Float switches work much like a standard light switch, they open and close contacts to control whether or not signal current can pass through. They are either Normally Closed, meaning current is flowing, or Normally Open, meaning current is not flowing. The “Normal” state is when the float switch is down, resting on it’s cable or float stop.
In other words, float switches consider an empty state normal (no liquid to lift the float). A Normally Closed float switch in an empty tank would have current flowing through it, activating whatever process it is supposed to - such as turning on a pump, or sounding an alarm. A Normally Open float switch, on the other hand, would break the current in an empty tank, and would not close, or activate, until the tank was full enough to lift the float.
Float switches are pretty straight forward, without many bells or whistles. However, there are several reasons why ours stand out. Most impressively, the Kari cable suspended float switches can have a single switch point, or up to four, all in one float. This is unheard of amongst competitor float switches. These floats are set up for various different applications, like fill control or empty control with an isolated alarm.
Our stem mounted float switches can have up to seven floats - each with one switch. These are custom placed according to your application needs. They can operate in temperatures up to 212° F (100° C). Unlike cable suspended float switches, these don’t need a wide area to operate. They’ll work anywhere large enough to fit the sensor.
Our miniature float switches are a versatile group, some capable of operating in temperatures up to 392° F (200° C). They are very compact, perfect for small tanks.
Point level sensors in general are great for controlling pumps and alarms when a liquid level must be maintained within a certain window of acceptance. A great example is pump control. If tanks get too full, there are two risks: overflow, and if filled from the bottom, pump failure. If a tank gets too low, you risk pump failure as well. Float switches are a great method for turning pumps on and off.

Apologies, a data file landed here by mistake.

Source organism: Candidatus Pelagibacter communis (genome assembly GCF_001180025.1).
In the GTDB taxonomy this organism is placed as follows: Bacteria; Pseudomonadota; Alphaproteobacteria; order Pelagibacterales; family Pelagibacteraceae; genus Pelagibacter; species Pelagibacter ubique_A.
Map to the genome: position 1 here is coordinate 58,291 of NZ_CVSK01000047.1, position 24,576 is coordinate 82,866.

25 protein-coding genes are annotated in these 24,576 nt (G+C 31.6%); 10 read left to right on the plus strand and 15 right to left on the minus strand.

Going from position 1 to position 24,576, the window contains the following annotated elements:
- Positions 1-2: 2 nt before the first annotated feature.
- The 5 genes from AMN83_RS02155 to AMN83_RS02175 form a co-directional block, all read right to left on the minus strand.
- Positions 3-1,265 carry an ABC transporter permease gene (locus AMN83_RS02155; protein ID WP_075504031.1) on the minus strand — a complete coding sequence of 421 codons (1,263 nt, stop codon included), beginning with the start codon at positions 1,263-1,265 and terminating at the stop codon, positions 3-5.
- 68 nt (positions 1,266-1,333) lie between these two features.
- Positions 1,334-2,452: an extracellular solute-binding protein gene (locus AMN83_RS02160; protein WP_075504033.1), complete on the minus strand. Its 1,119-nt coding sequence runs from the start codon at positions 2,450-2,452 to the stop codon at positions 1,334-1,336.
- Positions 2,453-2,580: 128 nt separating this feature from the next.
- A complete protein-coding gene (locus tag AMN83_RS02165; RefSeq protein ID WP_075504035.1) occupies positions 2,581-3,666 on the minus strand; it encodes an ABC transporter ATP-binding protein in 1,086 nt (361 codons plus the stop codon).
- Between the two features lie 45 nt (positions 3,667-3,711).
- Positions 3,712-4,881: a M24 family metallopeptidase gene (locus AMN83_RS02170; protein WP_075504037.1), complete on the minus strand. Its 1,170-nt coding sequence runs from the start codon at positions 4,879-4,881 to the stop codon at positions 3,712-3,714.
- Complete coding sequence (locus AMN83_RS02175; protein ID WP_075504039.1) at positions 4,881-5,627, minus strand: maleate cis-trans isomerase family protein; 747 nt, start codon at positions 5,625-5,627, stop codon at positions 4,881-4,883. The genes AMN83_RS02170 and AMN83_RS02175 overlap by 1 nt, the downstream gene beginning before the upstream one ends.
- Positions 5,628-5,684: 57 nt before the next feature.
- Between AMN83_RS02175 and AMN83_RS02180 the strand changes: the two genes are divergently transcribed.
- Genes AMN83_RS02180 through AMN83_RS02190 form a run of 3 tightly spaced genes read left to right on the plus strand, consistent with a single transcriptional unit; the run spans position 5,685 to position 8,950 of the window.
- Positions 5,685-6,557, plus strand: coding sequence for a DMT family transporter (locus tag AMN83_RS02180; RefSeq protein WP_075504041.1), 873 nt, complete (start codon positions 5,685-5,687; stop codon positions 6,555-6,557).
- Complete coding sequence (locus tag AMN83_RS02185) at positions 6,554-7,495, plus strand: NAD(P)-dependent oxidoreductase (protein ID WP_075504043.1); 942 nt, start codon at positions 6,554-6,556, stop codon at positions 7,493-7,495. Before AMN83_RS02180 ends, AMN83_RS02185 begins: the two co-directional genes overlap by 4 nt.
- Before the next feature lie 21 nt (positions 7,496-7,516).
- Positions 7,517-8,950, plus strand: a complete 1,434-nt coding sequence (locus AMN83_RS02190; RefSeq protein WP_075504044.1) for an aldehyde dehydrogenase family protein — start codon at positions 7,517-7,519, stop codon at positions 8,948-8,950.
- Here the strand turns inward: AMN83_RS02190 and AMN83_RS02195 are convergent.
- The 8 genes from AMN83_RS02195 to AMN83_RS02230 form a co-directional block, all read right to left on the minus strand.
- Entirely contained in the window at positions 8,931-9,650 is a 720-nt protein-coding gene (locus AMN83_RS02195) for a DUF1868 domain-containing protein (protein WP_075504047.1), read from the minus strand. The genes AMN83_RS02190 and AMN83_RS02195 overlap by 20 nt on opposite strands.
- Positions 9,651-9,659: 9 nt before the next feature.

Some float switches need a controller to add logic to this on/off equation. If a pump is controlled directly by a switch with no logic, and the liquid level has stopped right at the float (like it’s designed to do), any ripple at the surface will cause the float to bounce up and down, chattering between on and off. This would burn a motor out quickly.
The control adds hysteresis, which tells the pump not to chatter, but to turn off at one level, and turn on only at another level. If you’re filling a tank, for example, the top float would tell the pump to turn off. The pump would stay off until the tank had emptied to the level of the bottom float, where it would turn on - staying on until it reached the high level once again.
Some float switches, like our Kari line, have hysteresis built in. The floats have multiple (up to four) switch points in a single float. They’re designed with a mechanical hysteresis for different applications, such as tank fill or empty, which controls which switch point is for on and which is for off. Some switch points are designed to handle alarm configurations as well.
Finally, many float switches are used simply for level indication. Some applications call for a series of lights that indicate something like 25, 50, 75, and 100 percent full. It’s not continuous level measurement, but it’s close.
Yes. Our FT-100 series is a simple cable suspended float switch with one switch point. Our MLS model is a tank mounted switch on a rod and can be easily adjusted to get the right level. Finally, our LF models are miniature switches that are tank mounted as well. They're meant to be installed right at the switching level.back to top
Yes. Most float switches are, by definition, a simple apparatus. You can install a simple apparatus in a hazardous location as long as you're wiring intrinsically safe. In other words, the float switch has to be wired to an appropriate safety barrier or isolator.
For our more complex FL series, we have a Class 1, Div 1 certification on our FLX model.back to top
Simple, buy a Kari float switch. It has up to 4 switches in a single float. So you can have a high and low switch point with a high and low alarm, or you can have 4 individual switching levels in a single float.
You can also get a Kari model with 1, 2, and 3 switches in them. They come in 19 different configurations - including built-in hysteresis - for multiple pump control and alarming applications.back to top
That depends on your definition of high temperature. Some of our miniature models can operate in temperatures up to 390° F. Our FL series maxes out at 212° F. Our cable suspended models can only do 140° F.back to top
Yes, on a few of them. Certain of our miniature line (LF series) allow you to flip the float to change the NO/NC state.back to top
Yes. The float can be moved up and down the rod to adjust the switch point. Simply move the float stops. You can also cut the rod to size.back to top
Yes, until you reach the limitations of the mounting threads. Cable suspended float switches do not come with mounting threads. They're intended for non-pressurized environments.back to top